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Sukkot - Outside In

10/01/2020 03:13:46 PM


Sometimes you have to go outside to re-enter. Sukkot, and the next few weeks of our synagogue’s activities, are both signs of that. The High Holidays are meant to be an emotionally intense time. The focus is very much on introspection, and our physical selves are subordinated to the spiritual task at hand. How can we think about eating when our very souls are at stake? It seems capricious that, just days later, we are refocusing on the physical, building a sukkah and shaking the four species. But that trip outside allows us to re-center ourselves, to make sure that body and soul are strongly connected. Only then do we gradually make our way back inside for Shemini Atzeret and Simchat Torah. 

This spiritual journey provides an apt metaphor for the next few months of our synagogue life. Based on the guidance of our COVID-19 Task Force, High Holiday services were almost entirely virtual, with a few carefully-controlled in-person experiences. We’ve received wonderful informal feedback and will be sending out a survey shortly so we can capture insights that might guide us for future years. As we enter Sukkot, we are now preparing to take that next step, outside.

Our Task Force advised us this week that, though we have not yet officially entered Phase 2 of our Re-Entry Plan, current trends allow us to plan towards that goal with outdoor worship. Based on that guidance and hard logistical work by our Board and staff, we will be testing a return to limited in-person prayer over the next few weeks, beginning with outdoor worship. Our first test will be this Sunday, the second day of Sukkot, with a group of 15 people who had previously volunteered to participate in such an experiment. We have also reviewed and revised our plans for potential in-person worship in the sanctuary, and we are moving closer to that goal as an option as well once we have actually reached Phase 2. We will build on what we learn, working towards the point where we feel comfortable that we can provide a safe and meaningful experience to larger groups, by reservation.  

Of course, the safety of each member of our community remains our highest priority. We are watching closely what we can learn from other congregations in Atlanta and beyond. Just because another congregation has implemented a particular option without incident or that option “feels” safe to the casual observer does not mean that the risk is worth the reward for our community. We will also continue to offer virtual access to services for those who are unable to attend in person.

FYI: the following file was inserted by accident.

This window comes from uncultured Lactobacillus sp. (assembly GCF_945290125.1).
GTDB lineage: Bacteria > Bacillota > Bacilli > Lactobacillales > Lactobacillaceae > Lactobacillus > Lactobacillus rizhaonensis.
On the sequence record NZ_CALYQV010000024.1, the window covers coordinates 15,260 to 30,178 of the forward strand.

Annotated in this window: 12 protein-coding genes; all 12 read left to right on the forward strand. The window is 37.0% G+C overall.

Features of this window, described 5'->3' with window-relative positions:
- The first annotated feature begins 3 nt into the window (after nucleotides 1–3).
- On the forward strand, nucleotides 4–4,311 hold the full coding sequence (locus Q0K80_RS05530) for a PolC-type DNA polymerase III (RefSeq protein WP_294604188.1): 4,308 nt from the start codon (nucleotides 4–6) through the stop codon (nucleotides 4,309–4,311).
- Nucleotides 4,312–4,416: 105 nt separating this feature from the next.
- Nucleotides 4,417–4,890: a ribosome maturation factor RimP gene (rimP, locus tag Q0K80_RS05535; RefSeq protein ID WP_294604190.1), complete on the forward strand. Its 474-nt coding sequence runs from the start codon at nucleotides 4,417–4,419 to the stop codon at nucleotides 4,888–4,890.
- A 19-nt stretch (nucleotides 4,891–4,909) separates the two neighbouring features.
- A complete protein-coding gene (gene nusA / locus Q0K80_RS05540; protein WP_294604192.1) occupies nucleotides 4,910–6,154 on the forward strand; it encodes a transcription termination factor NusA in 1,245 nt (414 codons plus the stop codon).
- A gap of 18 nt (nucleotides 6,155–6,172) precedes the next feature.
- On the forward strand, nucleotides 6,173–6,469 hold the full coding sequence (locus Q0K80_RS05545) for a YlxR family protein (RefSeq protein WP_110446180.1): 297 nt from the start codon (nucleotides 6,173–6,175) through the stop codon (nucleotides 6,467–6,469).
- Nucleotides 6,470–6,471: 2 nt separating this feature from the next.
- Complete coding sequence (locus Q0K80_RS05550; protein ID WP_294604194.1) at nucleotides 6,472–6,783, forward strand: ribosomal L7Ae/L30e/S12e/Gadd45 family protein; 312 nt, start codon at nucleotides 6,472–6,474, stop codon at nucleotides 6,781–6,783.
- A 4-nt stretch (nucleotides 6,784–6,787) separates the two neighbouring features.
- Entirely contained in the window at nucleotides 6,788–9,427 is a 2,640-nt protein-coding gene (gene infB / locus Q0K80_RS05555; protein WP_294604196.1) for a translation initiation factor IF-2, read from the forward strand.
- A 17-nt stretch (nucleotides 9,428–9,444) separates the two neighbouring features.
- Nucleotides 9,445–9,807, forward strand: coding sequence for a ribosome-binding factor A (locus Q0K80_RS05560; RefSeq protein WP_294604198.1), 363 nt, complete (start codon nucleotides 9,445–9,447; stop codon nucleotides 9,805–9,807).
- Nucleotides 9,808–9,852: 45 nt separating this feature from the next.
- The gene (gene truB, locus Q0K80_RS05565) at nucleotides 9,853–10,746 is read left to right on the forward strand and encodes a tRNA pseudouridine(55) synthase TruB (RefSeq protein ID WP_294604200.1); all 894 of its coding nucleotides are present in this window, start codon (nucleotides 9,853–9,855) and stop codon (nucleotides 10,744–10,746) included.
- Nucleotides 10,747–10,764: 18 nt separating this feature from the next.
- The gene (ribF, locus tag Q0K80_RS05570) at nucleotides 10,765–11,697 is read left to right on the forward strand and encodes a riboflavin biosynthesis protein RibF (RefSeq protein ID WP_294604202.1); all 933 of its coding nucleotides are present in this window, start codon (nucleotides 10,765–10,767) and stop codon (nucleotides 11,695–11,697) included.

Sukkot offers two further values that guide us. The first is flexibility in the face of uncertainty. Every year, when we plan for events in the sukkah, we know that weather may scuttle our plans and force a reschedule or a cancellation. Similarly, we understand that at any time, we may need to modify based not just on the weather, but also on the COVID-19 situation. If there is a “third wave” and case numbers rise in our local area or our Jewish community or if we find that those attending are not able to work within safety guidelines, we will scale back our in-person offerings. 

The second Sukkot value is the inclusion of every member of the community. Just as a set of Lulav and Etrog is not complete without all four species fully represented, the entire community must be able to participate. When everyone is online, it is very easy for everyone to be on the same footing. When some are in person and some are online, it is much harder to create that sense of community, and we want to make sure that our offerings do not create a sense of exclusion for any segment of our congregation.

In this time of transition, we can prepare far in advance, but we often can’t commit until the last minute. Based on what we learn this weekend (and weather permitting), we hope to offer a socially-distanced Simchat Torah experience on Sunday, October 11 that will combine the best aspects of our prior High Holiday in-person opportunities. Please look for an email early next week with details and registration links.

The journey from Yom Kippur to Sukkot and beyond brings us outside - outside of our structures, outside of ourselves, so that we can slowly bring ourselves back in. I am excited to be taking the first cautious steps of that journey. Wishing you a meaningful and joyous Sukkot.

Fri, June 14 2024 8 Sivan 5784